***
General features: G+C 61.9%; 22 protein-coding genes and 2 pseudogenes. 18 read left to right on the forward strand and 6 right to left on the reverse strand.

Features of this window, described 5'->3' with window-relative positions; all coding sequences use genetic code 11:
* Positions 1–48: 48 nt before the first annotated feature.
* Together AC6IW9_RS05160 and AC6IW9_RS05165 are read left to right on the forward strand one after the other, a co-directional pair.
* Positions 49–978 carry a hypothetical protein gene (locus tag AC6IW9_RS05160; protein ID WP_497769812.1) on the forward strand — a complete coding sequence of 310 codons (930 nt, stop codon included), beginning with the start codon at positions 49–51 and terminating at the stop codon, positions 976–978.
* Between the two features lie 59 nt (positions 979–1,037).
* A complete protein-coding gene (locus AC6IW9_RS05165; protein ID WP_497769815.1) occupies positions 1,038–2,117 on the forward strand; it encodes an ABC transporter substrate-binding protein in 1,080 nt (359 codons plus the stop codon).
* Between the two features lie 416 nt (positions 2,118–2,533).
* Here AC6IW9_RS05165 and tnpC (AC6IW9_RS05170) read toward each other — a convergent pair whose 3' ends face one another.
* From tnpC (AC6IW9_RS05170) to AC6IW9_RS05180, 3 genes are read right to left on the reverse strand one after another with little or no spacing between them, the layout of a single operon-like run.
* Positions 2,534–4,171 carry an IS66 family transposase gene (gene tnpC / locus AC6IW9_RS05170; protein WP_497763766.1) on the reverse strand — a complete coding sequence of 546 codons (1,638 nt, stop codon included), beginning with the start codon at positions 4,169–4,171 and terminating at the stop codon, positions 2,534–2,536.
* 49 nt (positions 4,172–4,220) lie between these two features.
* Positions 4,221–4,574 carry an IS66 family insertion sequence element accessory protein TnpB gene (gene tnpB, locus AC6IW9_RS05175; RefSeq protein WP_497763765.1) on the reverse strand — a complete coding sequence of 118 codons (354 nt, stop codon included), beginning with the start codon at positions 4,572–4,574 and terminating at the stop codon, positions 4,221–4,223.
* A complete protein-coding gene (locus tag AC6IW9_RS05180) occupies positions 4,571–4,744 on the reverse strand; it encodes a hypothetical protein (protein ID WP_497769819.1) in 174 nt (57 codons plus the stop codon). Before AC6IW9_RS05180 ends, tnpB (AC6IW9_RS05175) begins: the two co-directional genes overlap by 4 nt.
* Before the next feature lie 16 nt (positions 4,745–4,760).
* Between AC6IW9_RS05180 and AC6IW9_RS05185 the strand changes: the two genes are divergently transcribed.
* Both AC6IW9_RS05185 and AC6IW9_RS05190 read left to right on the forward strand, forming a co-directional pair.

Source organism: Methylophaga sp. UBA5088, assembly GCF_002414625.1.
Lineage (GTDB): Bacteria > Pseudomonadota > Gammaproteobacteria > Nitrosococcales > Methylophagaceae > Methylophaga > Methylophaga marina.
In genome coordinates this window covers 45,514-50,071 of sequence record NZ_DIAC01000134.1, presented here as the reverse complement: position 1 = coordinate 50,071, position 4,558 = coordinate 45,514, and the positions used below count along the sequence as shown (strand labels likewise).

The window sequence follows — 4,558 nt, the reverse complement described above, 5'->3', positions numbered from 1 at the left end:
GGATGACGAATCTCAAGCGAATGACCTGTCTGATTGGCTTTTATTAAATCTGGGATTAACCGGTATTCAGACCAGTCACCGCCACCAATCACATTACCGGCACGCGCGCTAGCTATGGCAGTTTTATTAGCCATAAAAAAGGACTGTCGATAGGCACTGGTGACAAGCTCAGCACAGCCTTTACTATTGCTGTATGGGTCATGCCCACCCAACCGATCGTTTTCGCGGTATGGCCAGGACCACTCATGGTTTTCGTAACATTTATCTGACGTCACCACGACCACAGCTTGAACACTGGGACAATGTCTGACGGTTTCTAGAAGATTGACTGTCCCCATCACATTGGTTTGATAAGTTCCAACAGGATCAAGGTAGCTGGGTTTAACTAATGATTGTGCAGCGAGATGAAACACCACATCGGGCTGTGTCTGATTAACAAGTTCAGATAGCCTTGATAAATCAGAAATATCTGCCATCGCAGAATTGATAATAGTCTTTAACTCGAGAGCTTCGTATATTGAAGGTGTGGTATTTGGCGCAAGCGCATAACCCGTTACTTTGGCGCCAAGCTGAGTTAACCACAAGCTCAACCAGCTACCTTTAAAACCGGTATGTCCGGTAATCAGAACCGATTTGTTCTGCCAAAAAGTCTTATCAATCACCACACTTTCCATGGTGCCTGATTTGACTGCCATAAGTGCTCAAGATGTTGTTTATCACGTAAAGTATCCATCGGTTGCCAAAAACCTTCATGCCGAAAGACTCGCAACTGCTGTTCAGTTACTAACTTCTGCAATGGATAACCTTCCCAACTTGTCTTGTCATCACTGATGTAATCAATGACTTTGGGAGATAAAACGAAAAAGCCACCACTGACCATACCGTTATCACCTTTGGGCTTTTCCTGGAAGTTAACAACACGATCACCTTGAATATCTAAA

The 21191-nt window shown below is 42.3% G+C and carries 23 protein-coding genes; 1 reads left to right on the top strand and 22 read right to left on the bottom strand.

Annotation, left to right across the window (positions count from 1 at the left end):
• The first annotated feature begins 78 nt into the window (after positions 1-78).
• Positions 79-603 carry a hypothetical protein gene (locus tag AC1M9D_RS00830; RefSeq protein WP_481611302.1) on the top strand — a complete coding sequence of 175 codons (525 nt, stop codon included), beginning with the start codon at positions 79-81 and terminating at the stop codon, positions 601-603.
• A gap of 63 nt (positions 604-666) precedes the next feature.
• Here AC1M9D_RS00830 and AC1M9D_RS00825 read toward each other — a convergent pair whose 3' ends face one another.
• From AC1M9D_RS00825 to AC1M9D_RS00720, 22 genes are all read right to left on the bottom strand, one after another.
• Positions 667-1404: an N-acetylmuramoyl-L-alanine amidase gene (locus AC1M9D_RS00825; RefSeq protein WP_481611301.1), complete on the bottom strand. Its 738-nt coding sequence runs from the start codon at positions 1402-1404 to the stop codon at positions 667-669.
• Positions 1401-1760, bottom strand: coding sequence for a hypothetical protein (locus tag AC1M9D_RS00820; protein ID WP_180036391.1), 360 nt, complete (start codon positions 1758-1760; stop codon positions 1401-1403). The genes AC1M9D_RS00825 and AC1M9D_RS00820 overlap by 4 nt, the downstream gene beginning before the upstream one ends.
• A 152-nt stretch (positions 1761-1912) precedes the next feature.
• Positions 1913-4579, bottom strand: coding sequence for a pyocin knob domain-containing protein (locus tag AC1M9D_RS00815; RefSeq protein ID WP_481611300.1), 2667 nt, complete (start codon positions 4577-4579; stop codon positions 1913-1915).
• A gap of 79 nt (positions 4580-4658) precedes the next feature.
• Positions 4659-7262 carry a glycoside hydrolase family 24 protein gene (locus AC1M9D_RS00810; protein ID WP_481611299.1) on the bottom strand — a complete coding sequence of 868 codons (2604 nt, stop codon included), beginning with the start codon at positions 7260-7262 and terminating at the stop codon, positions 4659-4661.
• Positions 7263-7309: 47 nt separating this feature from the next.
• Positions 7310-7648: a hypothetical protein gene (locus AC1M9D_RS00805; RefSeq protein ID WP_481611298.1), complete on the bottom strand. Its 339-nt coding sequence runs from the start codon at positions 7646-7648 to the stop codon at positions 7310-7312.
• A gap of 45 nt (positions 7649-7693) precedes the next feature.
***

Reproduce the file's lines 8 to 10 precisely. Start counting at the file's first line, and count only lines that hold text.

* Between the two features lie 416 nt (positions 2,118–2,533).
* Here AC6IW9_RS05165 and tnpC (AC6IW9_RS05170) read toward each other — a convergent pair whose 3' ends face one another.
* From tnpC (AC6IW9_RS05170) to AC6IW9_RS05180, 3 genes are read right to left on the reverse strand one after another with little or no spacing between them, the layout of a single operon-like run.